OPINION FILED SEPTEMBER 18, 1958.
PAULINE LUX ET AL., APPELLANTS,
FRANK LELIJA ET AL., APPELLEES.
APPEAL from the Circuit Court of La Salle County; the Hon.
HOWARD C. RYAN, Judge, presiding.
MR. JUSTICE HOUSE DELIVERED THE OPINION OF THE COURT:
The plaintiffs, Pauline Lux, Margaret Tkach, and Andrew Lelija, instituted this action in the circuit court of La Salle County against Frank Lelija, individually and as administrator of the estate of Anna Lelija, deceased, and Mary Morse, to set aside deeds to certain real estate and for partition of the said real estate. This appeal is from the decree granting partition but refusing to set aside the deeds.
The property which is the subject of this controversy is lots 9, 11, 14, and 15 of block 20 in Painter's Addition to Streator. Lot 9 is improved with a home and the other three lots are unimproved. The plaintiffs and defendants are brothers and sisters whose parents owned this property during their lifetime. The father of the parties died in 1949 and the mother died on February 10, 1954. The property descended to the parties as intestate property.
A short time after the mother's death the plaintiffs, Mary Morse, and their respective spouses, conveyed their interests in lot 9 by a quitclaim deed to Frank. About the same time a second quitclaim deed was signed by all the parties and their respective spouses, other than Andrew and his wife, conveying their interests in lots 11, 14, and 15 to Andrew with this provision in the deed:
"In trust, the said Andrew Lilija being empowered by above grantors to sell the above lots and then to distribute the proceeds in equal shares to Grantors and grantee, namely, to Mary Morse 1/4 share; to Pauline Lux, 1/4 share; to Margaret Tkach, 1/4 share, and to Andrew Lilija, 1/4 share. No share to Frank Lilija in consideration of his being granted the home place."
A few months later the plaintiffs filed a complaint alleging that Frank holds title to lot 9 as constructive trustee for the benefit of all the parties because the conveyance from them and Mary Morse to Frank was obtained by both actual and constructive fraud. They prayed that both quitclaim deeds be set aside and for partition of all the property. The defendants filed an answer after they had been defaulted, but the answer was stricken on plaintiffs' motion that it had been filed without leave of court. The circuit court later, on motion of defendants supported by an affidavit, vacated its decrees of partition and sale. The plaintiffs appealed from that order. The Appellate Court, Second District, upheld the order (Lux v. Lelija, 11 Ill. App.2d 333) and we denied plaintiffs' petition for leave to appeal from that judgment. The case was returned to the circuit court and tried on the merits. That court decreed Frank to be the sole owner of lot 9, Andrew to be the owner of lots 11, 14 and 15, 1/5 individually and 4/5 as trustee, and partition of lots 11, 14 and 15.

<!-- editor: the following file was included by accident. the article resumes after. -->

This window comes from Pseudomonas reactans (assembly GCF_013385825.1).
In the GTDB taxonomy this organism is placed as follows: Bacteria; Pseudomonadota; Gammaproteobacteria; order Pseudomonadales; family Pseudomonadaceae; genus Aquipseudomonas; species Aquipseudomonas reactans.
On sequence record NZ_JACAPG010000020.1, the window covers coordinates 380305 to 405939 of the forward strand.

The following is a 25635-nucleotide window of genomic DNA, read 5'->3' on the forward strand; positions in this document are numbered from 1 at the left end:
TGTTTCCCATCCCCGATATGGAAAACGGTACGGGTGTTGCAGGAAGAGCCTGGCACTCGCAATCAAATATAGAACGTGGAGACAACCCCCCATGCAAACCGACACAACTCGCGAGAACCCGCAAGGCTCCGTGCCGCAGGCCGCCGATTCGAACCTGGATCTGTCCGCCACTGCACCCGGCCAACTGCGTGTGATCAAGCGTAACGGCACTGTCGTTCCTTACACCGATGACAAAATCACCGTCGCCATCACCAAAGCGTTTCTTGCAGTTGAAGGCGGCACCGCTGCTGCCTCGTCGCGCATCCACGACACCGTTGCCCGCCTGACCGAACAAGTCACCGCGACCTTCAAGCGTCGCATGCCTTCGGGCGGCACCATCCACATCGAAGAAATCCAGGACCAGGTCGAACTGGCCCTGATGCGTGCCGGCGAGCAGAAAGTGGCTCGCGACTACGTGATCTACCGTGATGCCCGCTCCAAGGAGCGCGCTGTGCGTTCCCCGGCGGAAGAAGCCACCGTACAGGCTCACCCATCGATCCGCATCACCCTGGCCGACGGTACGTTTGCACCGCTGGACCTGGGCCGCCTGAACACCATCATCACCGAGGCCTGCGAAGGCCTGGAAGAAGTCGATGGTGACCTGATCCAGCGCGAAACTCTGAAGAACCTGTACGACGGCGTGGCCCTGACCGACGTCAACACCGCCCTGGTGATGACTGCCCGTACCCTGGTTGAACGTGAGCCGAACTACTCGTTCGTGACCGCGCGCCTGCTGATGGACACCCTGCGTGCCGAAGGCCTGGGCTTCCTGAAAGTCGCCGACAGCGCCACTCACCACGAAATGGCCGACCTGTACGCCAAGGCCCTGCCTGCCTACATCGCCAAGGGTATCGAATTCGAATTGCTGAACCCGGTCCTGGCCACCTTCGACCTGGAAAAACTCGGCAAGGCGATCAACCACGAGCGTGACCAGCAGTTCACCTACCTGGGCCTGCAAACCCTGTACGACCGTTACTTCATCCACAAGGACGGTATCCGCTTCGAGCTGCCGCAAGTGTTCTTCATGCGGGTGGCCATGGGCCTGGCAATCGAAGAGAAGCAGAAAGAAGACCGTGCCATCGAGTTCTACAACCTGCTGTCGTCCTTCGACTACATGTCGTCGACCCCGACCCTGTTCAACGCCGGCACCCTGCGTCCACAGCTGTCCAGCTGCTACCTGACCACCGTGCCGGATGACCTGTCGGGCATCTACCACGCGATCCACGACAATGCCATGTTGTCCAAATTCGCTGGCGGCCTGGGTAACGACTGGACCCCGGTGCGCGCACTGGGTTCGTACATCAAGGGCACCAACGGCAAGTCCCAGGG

The plaintiffs contend that the trial court erred in not holding that Frank holds title to lot 9 as a constructive trustee. Constructive trusts are divided into two classes: one, where there is a fiduciary or confidential relationship and the subsequent abuse of that confidence; and the other, where actual fraud is a basis for raising a constructive trust. (Kapraun v. Kapraun, 12 Ill.2d 348.) Plaintiffs base their case on both classes of constructive trust.
The plaintiffs argue that the trial court's finding that there was no actual fraud proved is against the manifest weight of the evidence. All the parties testified that a few days after their mother's funeral the parties decided to go to Marion Ramza, an attorney, to have their mother's estate settled. The evidence as to what happened thereafter is conflicting on almost every point.
The plaintiffs testified that while they were at Ramza's office Mary Morse, one of the defendants, proposed that Frank get the house, but that they felt he should purchase the interests of the other children. They further testified that Frank was to act as court-appointed administrator of the estate, that Frank was to be "administrator" of the house and Andrew "administrator" of the three unimproved lots and that they signed papers at Ramza's office which they thought had this effect. They stated Frank later contacted them and had them sign a paper which had printing on it but no typing and which he represented as just another paper to make him administrator. They claim a conveyance to Frank was never agreed upon nor intended.